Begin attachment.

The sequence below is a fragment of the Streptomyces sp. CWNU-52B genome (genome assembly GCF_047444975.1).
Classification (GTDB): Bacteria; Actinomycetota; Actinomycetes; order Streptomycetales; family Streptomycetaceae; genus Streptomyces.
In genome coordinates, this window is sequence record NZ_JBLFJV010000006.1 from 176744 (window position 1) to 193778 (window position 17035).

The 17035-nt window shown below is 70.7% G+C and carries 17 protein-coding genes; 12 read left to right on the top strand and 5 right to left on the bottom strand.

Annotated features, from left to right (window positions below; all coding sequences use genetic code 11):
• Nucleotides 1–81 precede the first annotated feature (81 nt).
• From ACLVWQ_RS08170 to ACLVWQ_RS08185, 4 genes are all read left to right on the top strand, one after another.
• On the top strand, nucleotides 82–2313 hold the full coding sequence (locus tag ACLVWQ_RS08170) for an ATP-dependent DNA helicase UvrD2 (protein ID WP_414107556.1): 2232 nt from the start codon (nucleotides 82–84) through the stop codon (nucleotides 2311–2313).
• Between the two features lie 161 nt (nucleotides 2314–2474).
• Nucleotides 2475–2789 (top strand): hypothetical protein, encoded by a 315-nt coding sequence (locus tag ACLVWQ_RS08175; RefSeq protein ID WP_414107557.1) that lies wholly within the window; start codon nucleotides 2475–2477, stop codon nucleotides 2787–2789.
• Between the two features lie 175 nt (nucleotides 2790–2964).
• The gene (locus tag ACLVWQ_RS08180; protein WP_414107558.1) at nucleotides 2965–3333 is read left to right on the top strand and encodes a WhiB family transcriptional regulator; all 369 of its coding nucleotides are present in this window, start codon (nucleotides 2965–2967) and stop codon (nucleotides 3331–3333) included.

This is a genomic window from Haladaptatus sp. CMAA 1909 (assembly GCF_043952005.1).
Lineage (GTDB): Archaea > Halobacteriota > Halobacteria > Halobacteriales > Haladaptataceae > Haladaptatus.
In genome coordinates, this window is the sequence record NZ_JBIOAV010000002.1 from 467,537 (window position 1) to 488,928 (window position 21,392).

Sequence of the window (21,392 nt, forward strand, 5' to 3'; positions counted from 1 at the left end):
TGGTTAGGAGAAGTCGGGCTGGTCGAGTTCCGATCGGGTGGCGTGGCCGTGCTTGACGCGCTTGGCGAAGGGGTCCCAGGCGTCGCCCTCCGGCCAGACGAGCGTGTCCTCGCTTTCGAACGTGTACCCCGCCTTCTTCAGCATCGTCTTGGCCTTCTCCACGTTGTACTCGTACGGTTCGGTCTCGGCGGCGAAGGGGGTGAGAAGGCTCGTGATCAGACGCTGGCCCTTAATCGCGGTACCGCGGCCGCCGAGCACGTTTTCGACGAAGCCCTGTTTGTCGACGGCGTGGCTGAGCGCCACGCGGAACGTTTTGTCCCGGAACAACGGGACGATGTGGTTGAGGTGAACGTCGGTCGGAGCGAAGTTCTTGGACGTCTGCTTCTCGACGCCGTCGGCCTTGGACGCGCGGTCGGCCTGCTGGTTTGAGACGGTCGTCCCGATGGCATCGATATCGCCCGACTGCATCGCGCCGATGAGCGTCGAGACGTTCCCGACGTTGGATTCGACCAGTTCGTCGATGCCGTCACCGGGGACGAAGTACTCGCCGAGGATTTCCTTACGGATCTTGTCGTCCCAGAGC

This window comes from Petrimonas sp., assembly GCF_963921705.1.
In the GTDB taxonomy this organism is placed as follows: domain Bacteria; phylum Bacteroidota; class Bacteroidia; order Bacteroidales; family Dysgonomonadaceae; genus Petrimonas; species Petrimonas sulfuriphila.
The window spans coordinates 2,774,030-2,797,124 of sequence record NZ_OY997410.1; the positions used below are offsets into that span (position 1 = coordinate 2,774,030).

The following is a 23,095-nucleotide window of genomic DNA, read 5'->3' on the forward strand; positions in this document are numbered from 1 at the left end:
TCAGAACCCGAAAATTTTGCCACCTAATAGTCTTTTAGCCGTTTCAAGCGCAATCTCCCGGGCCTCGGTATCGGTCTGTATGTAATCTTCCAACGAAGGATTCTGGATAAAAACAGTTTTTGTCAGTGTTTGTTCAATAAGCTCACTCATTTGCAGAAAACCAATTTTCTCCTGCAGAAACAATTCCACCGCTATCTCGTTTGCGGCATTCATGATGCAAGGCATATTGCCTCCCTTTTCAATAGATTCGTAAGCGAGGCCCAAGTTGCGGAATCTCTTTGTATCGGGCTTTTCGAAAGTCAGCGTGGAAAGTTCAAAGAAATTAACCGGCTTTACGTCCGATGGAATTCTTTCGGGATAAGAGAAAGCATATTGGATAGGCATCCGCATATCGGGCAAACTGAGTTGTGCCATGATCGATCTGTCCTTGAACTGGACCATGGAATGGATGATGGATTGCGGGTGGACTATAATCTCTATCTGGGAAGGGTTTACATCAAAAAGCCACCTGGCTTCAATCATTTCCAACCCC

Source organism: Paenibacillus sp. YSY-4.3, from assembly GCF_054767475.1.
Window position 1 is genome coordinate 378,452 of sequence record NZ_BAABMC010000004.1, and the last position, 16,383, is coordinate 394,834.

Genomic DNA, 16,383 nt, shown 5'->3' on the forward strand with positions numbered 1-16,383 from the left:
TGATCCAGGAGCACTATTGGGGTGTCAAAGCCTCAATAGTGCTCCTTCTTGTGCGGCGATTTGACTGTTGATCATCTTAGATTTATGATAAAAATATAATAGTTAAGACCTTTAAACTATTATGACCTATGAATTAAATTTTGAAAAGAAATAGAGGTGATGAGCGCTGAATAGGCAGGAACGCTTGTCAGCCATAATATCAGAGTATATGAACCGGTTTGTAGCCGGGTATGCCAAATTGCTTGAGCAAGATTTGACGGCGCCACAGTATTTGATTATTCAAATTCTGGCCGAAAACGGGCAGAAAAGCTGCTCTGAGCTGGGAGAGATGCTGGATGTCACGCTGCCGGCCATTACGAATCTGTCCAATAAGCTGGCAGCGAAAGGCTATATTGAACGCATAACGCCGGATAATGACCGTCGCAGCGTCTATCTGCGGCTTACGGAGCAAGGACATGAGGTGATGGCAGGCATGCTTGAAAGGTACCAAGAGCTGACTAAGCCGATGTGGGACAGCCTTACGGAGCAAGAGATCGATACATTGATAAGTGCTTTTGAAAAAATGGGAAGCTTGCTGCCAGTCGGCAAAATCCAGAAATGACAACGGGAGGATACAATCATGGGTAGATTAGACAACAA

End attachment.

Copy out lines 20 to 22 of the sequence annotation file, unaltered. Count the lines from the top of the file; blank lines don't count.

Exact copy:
The window spans coordinates 2,774,030-2,797,124 of sequence record NZ_OY997410.1; the positions used below are offsets into that span (position 1 = coordinate 2,774,030).

The following is a 23,095-nucleotide window of genomic DNA, read 5'->3' on the forward strand; positions in this document are numbered from 1 at the left end:
TCAGAACCCGAAAATTTTGCCACCTAATAGTCTTTTAGCCGTTTCAAGCGCAATCTCCCGGGCCTCGGTATCGGTCTGTATGTAATCTTCCAACGAAGGATTCTGGATAAAAACAGTTTTTGTCAGTGTTTGTTCAATAAGCTCACTCATTTGCAGAAAACCAATTTTCTCCTGCAGAAACAATTCCACCGCTATCTCGTTTGCGGCATTCATGATGCAAGGCATATTGCCTCCCTTTTCAATAGATTCGTAAGCGAGGCCCAAGTTGCGGAATCTCTTTGTATCGGGCTTTTCGAAAGTCAGCGTGGAAAGTTCAAAGAAATTAACCGGCTTTACGTCCGATGGAATTCTTTCGGGATAAGAGAAAGCATATTGGATAGGCATCCGCATATCGGGCAAACTGAGTTGTGCCATGATCGATCTGTCCTTGAACTGGACCATGGAATGGATGATGGATTGCGGGTGGACTATAATCTCTATCTGGGAAGGGTTTACATCAAAAAGCCACCTGGCTTCAATCATTTCCAACCCC